Pedro Pascual was born for racing windsurfers in the Olympics. He just didn’t know it until a year ago. That’s the gist of his windsurfing career, which is now, to his surprise, his full-time gig.
The 20-year-old Pascual had a big year in 2016. He qualified the United States for the RS:X men’s class for the Rio Olympic Games, and along the way nabbed the top spot on US Sailing Team Sperry, earning his ticket to this summer’s Games. His path to a berth has been a challenging one, and despite a virtually nonexistent RS:X racing culture in the United States, he likes his chances for a medal, at least for 2020.
“There was never a single moment where I decided to try for the Olympics,” says Pascual, who moved to the United States two years ago from Seville, Spain. “There was a process. I love sailing. I started on weekends, having fun, learning and then racing. I just kept doing it and never thought about full-time sailing.”
Before the 2015 Sailing World Cup Miami, Pascual was a mess. He was recovering from an injury and cramming for mechanical engineering tests at Florida Atlantic University. He sailed the event anyway and finished just behind a former Olympian. “Even with all that going on, I did better than I thought,” he recalls. “I told myself, if I started full-time sailing, I could go to the Olympics. I did it and it became addictive.”
Pascual stepped on his first windsurfer at 14. He was a tall, skinny kid, and there were others to play with on the water. Success came easily in racing as he reached the historically magical combination of height and weight in the RS:X: 6-foot-1 and 160 pounds.
“I have the perfect body type,” Pascual says, referring to his “light with leverage” attributes. “At the same time, you need physical strength and endurance.” This endurance is put to the test no matter the wind conditions in the RS:X, because kinetics rules limiting the pumping of sails were removed several quads ago in Olympic windsurfing.
Though the young windsurfer has made a science out of his board mechanics at this point, he says he’s missing the power needed to pump the sail in light winds effectively and to stand up to the massive loads generated by the same rig, such as when the anemometer hits 20 knots and the RS:X starts levitating, with only its skeg and a few inches of board in the water.
His lack of power was evident at Sailing World Cup Hyeres in April, when the spring winds nearly flattened the fleet at times. Placing 38th of 40 competitors was a shock, and having trained for only a year, Pascual learned that time on the water isn’t the only factor in a successful campaign. “Hyeres wasn’t that good,” Pascual recalls. “I was doing a lot of paperwork for my planned training in Brazil. I was getting calls while I was out racing. I was trying to do both at the same time.”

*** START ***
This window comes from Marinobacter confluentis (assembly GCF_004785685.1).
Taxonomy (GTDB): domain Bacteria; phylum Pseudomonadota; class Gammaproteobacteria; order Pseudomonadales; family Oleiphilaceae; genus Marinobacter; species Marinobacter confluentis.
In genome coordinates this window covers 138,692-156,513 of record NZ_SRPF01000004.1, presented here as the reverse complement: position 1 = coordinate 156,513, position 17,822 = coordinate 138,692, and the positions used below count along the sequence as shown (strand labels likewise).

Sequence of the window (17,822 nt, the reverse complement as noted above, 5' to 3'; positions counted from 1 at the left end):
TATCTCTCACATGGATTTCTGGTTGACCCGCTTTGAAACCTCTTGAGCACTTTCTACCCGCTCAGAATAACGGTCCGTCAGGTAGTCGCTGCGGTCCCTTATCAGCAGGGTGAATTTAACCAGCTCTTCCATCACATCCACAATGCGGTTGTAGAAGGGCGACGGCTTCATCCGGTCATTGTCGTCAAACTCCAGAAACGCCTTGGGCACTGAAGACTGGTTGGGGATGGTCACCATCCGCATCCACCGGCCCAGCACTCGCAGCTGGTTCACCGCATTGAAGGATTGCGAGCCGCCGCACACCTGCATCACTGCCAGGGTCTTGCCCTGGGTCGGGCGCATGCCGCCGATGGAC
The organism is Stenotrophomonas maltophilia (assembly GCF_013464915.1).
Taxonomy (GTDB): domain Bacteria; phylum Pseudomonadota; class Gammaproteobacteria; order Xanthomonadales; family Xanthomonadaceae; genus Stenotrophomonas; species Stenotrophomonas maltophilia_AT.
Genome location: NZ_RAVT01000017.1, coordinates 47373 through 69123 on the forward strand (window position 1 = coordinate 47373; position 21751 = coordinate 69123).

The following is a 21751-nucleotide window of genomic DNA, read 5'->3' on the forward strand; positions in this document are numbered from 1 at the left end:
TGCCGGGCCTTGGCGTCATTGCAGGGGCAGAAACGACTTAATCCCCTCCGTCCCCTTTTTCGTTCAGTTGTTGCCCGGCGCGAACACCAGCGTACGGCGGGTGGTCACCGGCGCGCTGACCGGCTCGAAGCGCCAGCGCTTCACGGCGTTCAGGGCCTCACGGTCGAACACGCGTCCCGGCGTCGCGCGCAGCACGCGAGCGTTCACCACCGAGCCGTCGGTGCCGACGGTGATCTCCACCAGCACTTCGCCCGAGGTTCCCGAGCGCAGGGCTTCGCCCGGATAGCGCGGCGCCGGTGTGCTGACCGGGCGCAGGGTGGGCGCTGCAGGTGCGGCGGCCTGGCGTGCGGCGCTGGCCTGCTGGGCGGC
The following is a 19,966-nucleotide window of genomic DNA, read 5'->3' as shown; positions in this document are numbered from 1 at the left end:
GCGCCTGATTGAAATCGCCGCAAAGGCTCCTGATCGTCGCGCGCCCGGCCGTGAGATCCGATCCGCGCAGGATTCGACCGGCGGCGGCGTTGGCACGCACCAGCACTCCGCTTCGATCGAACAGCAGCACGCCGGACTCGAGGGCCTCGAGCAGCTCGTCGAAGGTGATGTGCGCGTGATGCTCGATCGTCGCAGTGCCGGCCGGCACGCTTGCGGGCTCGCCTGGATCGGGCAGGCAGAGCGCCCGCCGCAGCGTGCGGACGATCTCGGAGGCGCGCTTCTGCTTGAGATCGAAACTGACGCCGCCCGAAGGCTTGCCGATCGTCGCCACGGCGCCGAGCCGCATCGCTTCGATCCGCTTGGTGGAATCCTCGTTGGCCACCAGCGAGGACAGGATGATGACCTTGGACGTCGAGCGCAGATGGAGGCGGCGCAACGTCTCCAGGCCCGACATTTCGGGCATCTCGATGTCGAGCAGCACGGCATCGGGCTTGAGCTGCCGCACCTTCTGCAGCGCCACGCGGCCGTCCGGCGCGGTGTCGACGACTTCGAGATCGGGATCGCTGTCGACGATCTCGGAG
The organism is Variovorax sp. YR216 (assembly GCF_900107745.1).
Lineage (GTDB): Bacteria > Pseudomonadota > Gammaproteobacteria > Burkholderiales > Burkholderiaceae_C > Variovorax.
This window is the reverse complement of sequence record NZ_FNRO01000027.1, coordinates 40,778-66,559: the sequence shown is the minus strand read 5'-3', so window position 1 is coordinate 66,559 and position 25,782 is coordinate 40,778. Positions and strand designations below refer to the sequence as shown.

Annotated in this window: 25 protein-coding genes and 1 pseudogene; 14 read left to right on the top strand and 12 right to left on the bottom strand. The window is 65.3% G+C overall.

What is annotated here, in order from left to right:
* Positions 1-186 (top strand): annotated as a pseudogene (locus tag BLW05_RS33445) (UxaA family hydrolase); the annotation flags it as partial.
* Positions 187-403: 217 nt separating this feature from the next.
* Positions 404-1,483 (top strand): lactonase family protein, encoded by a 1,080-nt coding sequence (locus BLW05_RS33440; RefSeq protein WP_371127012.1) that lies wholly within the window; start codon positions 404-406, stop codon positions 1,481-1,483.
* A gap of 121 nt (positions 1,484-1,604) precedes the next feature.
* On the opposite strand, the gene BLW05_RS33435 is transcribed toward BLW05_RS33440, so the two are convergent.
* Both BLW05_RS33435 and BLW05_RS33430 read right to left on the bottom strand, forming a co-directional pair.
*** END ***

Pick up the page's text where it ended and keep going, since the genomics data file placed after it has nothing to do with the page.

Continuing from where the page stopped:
Shaking off his Hyeres experience, Pascual is starting to see what it takes to become an Olympic-caliber athlete. In the RS:X, it means managing the extreme, grueling regimen of hanging off the booms, arms fully extended and shoulders rolled forward, then fighting to rapidly thrust the sail toward the body for nearly an hour at a time.
According to a Royal Yachting Association study, in less than 12 knots of wind, RS:X sailors perform for 30 to 45 minutes at 90 to 95 percent of their maximum heart rate. The report also states that the average heart rate for downwind legs nears “maximum values.”
“I don’t think about the pumping much because it’s natural to me,” says Pascual, who believes, though some don’t consider the practice “true” sailing, that it is necessary to provide decent windsurf racing in 4 to 30 knots of wind. He explains the torture of an RS:X race by referring to a quote from New Zealand Olympic windsurfing gold medalist Barbara Kendall, who once said, “Windsurfing is like being on a rowing machine for 45 minutes going as fast as you can, whilst playing chess.”
Being in the elite physical shape needed to sail an RS:X at this level, however, is only part of the equation for Pascual. At the moment, this area of his training is the key to opening up other elements of the game. “All the training now is focused on having the best physical ability and to make it happen naturally so I can focus on tactics and decision making,” he says.
Though he had thoughts about the Olympics three years ago, when he assumed the RS:X, he says his impressions are different now. “After a year of training, I can see myself in four years winning a medal,” he says before pausing and laughing about life post-Games. “After the Olympics, the level drops down, but I want to keep training. And maybe take school online. I can see myself capable of doing better.”